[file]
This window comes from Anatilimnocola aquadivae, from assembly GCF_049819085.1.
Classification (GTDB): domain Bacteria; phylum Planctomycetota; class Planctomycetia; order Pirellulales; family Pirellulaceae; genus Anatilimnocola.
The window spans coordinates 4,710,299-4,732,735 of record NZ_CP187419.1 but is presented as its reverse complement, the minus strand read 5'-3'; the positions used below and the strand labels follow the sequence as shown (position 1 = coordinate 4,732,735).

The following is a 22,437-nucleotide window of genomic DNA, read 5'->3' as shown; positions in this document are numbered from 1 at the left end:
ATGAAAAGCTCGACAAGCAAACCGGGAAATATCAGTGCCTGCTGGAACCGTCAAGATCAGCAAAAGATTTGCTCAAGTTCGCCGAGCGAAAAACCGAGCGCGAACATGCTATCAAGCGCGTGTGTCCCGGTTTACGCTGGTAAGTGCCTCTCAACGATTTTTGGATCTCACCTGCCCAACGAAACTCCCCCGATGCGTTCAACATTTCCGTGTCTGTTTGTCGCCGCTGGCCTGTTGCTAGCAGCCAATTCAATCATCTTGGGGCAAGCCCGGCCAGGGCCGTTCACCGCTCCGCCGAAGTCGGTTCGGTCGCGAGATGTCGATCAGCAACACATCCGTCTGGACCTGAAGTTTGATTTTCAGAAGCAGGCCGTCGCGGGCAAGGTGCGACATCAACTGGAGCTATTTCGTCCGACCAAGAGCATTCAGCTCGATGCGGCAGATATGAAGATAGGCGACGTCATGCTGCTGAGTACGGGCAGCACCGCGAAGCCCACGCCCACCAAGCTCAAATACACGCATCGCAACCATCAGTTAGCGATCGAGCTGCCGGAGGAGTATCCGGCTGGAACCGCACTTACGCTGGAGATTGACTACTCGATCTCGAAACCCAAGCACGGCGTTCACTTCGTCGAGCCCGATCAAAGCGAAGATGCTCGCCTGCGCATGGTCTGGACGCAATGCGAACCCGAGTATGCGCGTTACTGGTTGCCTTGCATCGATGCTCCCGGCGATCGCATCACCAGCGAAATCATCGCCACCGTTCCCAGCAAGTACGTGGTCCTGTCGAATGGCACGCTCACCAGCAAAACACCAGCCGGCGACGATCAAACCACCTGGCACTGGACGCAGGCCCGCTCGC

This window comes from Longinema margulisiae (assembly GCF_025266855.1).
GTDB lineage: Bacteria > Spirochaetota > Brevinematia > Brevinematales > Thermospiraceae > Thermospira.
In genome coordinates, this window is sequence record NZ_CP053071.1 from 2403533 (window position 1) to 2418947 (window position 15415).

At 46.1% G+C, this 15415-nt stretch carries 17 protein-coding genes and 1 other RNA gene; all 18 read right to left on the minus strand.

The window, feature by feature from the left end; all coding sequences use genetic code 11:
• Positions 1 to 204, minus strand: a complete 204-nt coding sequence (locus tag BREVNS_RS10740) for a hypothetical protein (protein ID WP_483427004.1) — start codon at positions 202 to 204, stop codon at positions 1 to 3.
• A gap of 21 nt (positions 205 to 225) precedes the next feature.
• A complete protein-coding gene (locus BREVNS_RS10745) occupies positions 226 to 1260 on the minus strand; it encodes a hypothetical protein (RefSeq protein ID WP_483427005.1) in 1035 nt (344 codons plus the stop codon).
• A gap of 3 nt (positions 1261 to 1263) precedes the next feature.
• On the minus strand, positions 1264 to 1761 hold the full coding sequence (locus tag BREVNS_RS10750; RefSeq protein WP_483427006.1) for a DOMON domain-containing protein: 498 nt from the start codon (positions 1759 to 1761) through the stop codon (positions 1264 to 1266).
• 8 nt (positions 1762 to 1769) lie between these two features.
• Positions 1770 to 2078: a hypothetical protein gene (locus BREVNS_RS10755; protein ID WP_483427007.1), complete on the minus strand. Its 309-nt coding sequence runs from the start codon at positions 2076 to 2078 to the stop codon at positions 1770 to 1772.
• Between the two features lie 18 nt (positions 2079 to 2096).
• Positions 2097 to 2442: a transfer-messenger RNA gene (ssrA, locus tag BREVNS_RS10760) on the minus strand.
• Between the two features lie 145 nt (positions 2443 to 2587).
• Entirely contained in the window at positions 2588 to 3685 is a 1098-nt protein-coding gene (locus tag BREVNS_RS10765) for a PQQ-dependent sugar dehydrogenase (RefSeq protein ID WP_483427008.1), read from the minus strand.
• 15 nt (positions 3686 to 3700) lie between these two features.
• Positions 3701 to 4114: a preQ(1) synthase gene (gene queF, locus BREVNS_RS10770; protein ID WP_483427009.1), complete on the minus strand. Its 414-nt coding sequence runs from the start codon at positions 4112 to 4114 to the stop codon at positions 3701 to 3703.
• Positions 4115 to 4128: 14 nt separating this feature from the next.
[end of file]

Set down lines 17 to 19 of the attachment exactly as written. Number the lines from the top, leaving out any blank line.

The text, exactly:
• Positions 1770 to 2078: a hypothetical protein gene (locus BREVNS_RS10755; protein ID WP_483427007.1), complete on the minus strand. Its 309-nt coding sequence runs from the start codon at positions 2076 to 2078 to the stop codon at positions 1770 to 1772.
• Between the two features lie 18 nt (positions 2079 to 2096).
• Positions 2097 to 2442: a transfer-messenger RNA gene (ssrA, locus tag BREVNS_RS10760) on the minus strand.